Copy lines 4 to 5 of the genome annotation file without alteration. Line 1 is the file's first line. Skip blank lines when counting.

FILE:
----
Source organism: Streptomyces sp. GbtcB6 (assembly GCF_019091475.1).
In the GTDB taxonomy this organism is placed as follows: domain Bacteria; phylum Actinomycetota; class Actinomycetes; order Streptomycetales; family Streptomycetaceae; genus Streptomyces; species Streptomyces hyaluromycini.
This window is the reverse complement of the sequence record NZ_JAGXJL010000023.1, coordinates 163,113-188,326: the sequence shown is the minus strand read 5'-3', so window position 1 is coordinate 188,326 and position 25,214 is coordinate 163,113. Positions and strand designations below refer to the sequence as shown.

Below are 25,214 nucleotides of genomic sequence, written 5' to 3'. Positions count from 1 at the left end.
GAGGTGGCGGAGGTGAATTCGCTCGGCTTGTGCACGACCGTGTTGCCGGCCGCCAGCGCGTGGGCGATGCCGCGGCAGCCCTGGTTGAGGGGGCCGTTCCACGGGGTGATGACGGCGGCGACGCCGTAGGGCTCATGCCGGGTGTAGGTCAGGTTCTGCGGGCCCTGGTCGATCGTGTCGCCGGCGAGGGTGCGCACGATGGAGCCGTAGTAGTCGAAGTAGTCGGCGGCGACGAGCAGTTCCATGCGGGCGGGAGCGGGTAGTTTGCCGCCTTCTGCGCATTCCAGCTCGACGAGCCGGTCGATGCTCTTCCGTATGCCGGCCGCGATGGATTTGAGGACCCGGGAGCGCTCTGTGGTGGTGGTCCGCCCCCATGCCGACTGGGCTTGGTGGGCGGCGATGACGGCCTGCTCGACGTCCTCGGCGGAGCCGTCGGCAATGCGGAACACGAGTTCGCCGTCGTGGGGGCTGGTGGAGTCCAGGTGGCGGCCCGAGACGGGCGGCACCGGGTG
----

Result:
Below are 25,214 nucleotides of genomic sequence, written 5' to 3'. Positions count from 1 at the left end.
GAGGTGGCGGAGGTGAATTCGCTCGGCTTGTGCACGACCGTGTTGCCGGCCGCCAGCGCGTGGGCGATGCCGCGGCAGCCCTGGTTGAGGGGGCCGTTCCACGGGGTGATGACGGCGGCGACGCCGTAGGGCTCATGCCGGGTGTAGGTCAGGTTCTGCGGGCCCTGGTCGATCGTGTCGCCGGCGAGGGTGCGCACGATGGAGCCGTAGTAGTCGAAGTAGTCGGCGGCGACGAGCAGTTCCATGCGGGCGGGAGCGGGTAGTTTGCCGCCTTCTGCGCATTCCAGCTCGACGAGCCGGTCGATGCTCTTCCGTATGCCGGCCGCGATGGATTTGAGGACCCGGGAGCGCTCTGTGGTGGTGGTCCGCCCCCATGCCGACTGGGCTTGGTGGGCGGCGATGACGGCCTGCTCGACGTCCTCGGCGGAGCCGTCGGCAATGCGGAACACGAGTTCGCCGTCGTGGGGGCTGGTGGAGTCCAGGTGGCGGCCCGAGACGGGCGGCACCGGGTG